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Be a Santa to a Senior program brings hope, joy to local seniors

Todd, left, daughter Annie, and wife Lizzie O’Neill wrap presents on Monday morning for the Be a Santa to a Senior program hosted by Home Instead Senior Care. The program connects community members with local seniors who otherwise would not receive a gift for Christmas.
Todd, left, daughter Annie, and wife Lizzie O’Neill wrap presents on Monday morning for the Be a Santa to a Senior program hosted by Home Instead Senior Care. The program connects community members with local seniors who otherwise would not receive a gift for Christmas. lgiles@gateline.com

When Todd O’Neill decided to retire in 2014 from his position as area director for Young Life, he knew he was too young to retire completely.

So when he and his wife, Lizzie, heard that the local Home Instead Senior Care franchise was for sale, the couple knew that purchasing this 10-year-old franchise was their next step.

“I went from young life to older life,” O’Neill said of his change in demographics. “My wife and I are helping families in a different way.”

In addition to the year-round range of senior assistance offered by Home Instead, the company also hosts a special program for the holidays: Be a Santa to a Senior.

People forget that seniors need stuff too

Barbara Seiber

This Be a Santa program connects community members with seniors who would not otherwise receive gifts during Christmas.

Barbara Seiber, office manager for Home Instead, has been organizing the Be a Santa to a Senior program since 2008.

“People forget that seniors need stuff too,” she said.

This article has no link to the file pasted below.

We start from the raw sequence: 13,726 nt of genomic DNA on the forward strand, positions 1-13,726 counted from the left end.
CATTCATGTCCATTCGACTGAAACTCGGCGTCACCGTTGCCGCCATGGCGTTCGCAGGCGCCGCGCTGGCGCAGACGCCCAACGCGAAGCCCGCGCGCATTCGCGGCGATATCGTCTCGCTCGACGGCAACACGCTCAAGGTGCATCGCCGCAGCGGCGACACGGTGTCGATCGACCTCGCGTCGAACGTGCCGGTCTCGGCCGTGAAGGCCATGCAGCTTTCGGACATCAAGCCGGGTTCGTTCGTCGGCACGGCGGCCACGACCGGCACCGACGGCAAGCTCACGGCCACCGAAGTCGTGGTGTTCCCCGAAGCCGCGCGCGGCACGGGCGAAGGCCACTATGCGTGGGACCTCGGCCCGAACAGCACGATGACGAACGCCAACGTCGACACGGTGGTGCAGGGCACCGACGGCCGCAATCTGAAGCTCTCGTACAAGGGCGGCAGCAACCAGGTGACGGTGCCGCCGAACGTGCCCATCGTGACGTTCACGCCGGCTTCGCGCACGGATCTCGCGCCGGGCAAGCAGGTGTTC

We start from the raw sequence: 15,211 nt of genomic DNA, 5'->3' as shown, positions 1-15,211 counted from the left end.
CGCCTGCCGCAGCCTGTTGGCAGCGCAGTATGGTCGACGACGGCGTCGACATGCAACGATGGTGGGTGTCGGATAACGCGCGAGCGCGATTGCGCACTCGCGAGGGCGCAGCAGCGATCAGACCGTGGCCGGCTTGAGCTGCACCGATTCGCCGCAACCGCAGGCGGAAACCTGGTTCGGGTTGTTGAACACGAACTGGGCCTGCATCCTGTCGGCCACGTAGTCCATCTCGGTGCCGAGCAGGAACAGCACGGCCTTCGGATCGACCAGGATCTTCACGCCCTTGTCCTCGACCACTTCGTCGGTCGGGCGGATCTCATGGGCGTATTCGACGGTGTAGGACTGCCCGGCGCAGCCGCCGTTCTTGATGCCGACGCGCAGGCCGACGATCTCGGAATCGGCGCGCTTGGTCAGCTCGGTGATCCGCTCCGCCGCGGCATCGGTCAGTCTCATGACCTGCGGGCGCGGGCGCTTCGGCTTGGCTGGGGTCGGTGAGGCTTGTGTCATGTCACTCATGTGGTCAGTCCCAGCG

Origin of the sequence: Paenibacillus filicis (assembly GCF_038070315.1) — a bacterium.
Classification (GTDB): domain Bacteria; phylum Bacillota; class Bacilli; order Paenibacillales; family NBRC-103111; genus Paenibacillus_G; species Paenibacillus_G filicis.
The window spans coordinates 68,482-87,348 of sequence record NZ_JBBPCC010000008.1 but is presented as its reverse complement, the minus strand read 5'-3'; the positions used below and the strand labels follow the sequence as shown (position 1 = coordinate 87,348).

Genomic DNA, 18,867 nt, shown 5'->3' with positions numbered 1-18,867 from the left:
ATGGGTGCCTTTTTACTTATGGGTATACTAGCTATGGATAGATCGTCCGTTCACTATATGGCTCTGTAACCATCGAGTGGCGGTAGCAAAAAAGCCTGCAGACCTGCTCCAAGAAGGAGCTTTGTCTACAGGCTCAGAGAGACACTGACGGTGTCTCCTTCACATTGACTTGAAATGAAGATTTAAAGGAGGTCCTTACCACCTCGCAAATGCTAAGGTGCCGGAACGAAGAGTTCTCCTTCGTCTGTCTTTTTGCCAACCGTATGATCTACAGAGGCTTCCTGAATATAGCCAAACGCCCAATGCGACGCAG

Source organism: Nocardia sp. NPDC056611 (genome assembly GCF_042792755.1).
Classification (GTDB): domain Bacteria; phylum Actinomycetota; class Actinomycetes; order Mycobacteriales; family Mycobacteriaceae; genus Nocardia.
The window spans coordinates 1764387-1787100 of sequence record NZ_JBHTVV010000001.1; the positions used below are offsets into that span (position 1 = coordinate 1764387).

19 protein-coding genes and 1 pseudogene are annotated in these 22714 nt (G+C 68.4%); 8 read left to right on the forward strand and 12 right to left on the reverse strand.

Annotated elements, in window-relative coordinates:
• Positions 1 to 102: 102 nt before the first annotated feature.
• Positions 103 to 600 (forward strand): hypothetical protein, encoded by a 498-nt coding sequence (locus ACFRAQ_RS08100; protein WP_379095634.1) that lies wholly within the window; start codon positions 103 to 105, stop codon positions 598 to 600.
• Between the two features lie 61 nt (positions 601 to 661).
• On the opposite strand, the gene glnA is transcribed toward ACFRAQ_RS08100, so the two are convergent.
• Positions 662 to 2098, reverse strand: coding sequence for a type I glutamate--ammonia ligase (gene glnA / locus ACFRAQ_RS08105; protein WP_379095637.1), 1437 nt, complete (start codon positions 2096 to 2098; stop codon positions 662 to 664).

Seiber reaches out to local senior care facilities to ask for a list of their 20 to 25 neediest seniors — typically individuals who don’t have family or much money. She then provides gift details to the “Santas” from the community who are eager to sponsor a senior — details such as favorite colors, clothing sizes or specific requests.

A lot of the gift requests, Seiber said, are items such as warm pajamas and lap blankets.

“They’re cold (and want) stuff to keep them warm,” she said.

O’Neill is thoroughly enjoying his first year participating in this Santa program.

It’s a little bit of Christmas joy to seniors who (often) have little hope...we just deliver a little hope.

Todd O’Neill

“Some seniors have really fun requests,” he said, adding that one request this year came from a Hulk Hogan fan, who asked for an action figure. “It’s a little bit of Christmas joy to seniors who (often) have little hope ...we just deliver a little hope.”

Home Instead offices are located in Bremerton with a client base ranging from the Tacoma Narrows Bridge to the Hood Canal Bridge, with several clients located in Gig Harbor and the Key Peninsula.

“It’s a large territory,” O’Neill said. He and his family live in Gig Harbor — where Lizzie works as a stylist at Rebel’tude Salon & Spa.

Home Instead is a national company that provides non-medical care to seniors that is designed to help them remain in their own homes for as long as possible.

“It’s been a joy to really help families,” O’Neill said. “It’s a really wonderful company...(that) really parallels what I did in my ministry.”

As for the Be a Santa program, O’Neill said that Seiber is the heart behind the program.

“This is her baby,” he said. “My hat’s off to her.”

Seiber — who has had a passion for working with older adults since she was a teenager —looks forward to this program every year.

“I love doing it,” she said. “It’s my favorite thing to do every year.”

O’Neill is eager to make more connections with local senior care facilities and to gather more names for the Be a Santa program for 2016.

“We had more sponsors this year than seniors,” he said. “We’re confident we can find the sponsors if we get the seniors.”

Andrea Haffly: 253-358-4155, @gateway_andrea

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